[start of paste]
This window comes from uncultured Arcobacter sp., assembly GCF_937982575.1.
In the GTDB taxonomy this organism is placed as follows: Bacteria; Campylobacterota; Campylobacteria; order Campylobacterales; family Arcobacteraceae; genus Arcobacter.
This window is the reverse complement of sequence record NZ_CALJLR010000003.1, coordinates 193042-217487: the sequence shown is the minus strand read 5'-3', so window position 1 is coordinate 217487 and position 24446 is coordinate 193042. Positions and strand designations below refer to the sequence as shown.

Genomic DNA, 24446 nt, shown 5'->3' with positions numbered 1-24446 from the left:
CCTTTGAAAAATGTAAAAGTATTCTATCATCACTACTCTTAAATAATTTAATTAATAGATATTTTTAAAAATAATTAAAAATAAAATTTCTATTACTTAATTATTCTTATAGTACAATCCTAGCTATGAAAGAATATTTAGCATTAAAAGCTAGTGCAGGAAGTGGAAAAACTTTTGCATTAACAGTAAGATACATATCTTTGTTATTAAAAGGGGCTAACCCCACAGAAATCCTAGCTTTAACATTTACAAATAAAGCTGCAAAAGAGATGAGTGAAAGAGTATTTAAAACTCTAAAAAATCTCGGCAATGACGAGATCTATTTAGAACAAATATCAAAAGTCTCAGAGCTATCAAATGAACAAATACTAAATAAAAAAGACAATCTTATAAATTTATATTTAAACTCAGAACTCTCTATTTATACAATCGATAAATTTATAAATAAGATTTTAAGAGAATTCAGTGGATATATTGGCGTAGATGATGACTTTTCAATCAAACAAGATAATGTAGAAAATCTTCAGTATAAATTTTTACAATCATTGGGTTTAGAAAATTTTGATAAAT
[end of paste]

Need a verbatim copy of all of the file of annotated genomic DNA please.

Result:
This window comes from uncultured Arcobacter sp., assembly GCF_937982575.1.
In the GTDB taxonomy this organism is placed as follows: Bacteria; Campylobacterota; Campylobacteria; order Campylobacterales; family Arcobacteraceae; genus Arcobacter.
This window is the reverse complement of sequence record NZ_CALJLR010000003.1, coordinates 193042-217487: the sequence shown is the minus strand read 5'-3', so window position 1 is coordinate 217487 and position 24446 is coordinate 193042. Positions and strand designations below refer to the sequence as shown.

Genomic DNA, 24446 nt, shown 5'->3' with positions numbered 1-24446 from the left:
CCTTTGAAAAATGTAAAAGTATTCTATCATCACTACTCTTAAATAATTTAATTAATAGATATTTTTAAAAATAATTAAAAATAAAATTTCTATTACTTAATTATTCTTATAGTACAATCCTAGCTATGAAAGAATATTTAGCATTAAAAGCTAGTGCAGGAAGTGGAAAAACTTTTGCATTAACAGTAAGATACATATCTTTGTTATTAAAAGGGGCTAACCCCACAGAAATCCTAGCTTTAACATTTACAAATAAAGCTGCAAAAGAGATGAGTGAAAGAGTATTTAAAACTCTAAAAAATCTCGGCAATGACGAGATCTATTTAGAACAAATATCAAAAGTCTCAGAGCTATCAAATGAACAAATACTAAATAAAAAAGACAATCTTATAAATTTATATTTAAACTCAGAACTCTCTATTTATACAATCGATAAATTTATAAATAAGATTTTAAGAGAATTCAGTGGATATATTGGCGTAGATGATGACTTTTCAATCAAACAAGATAATGTAGAAAATCTTCAGTATAAATTTTTACAATCATTGGGTTTAGAAAATTTTGATAAAT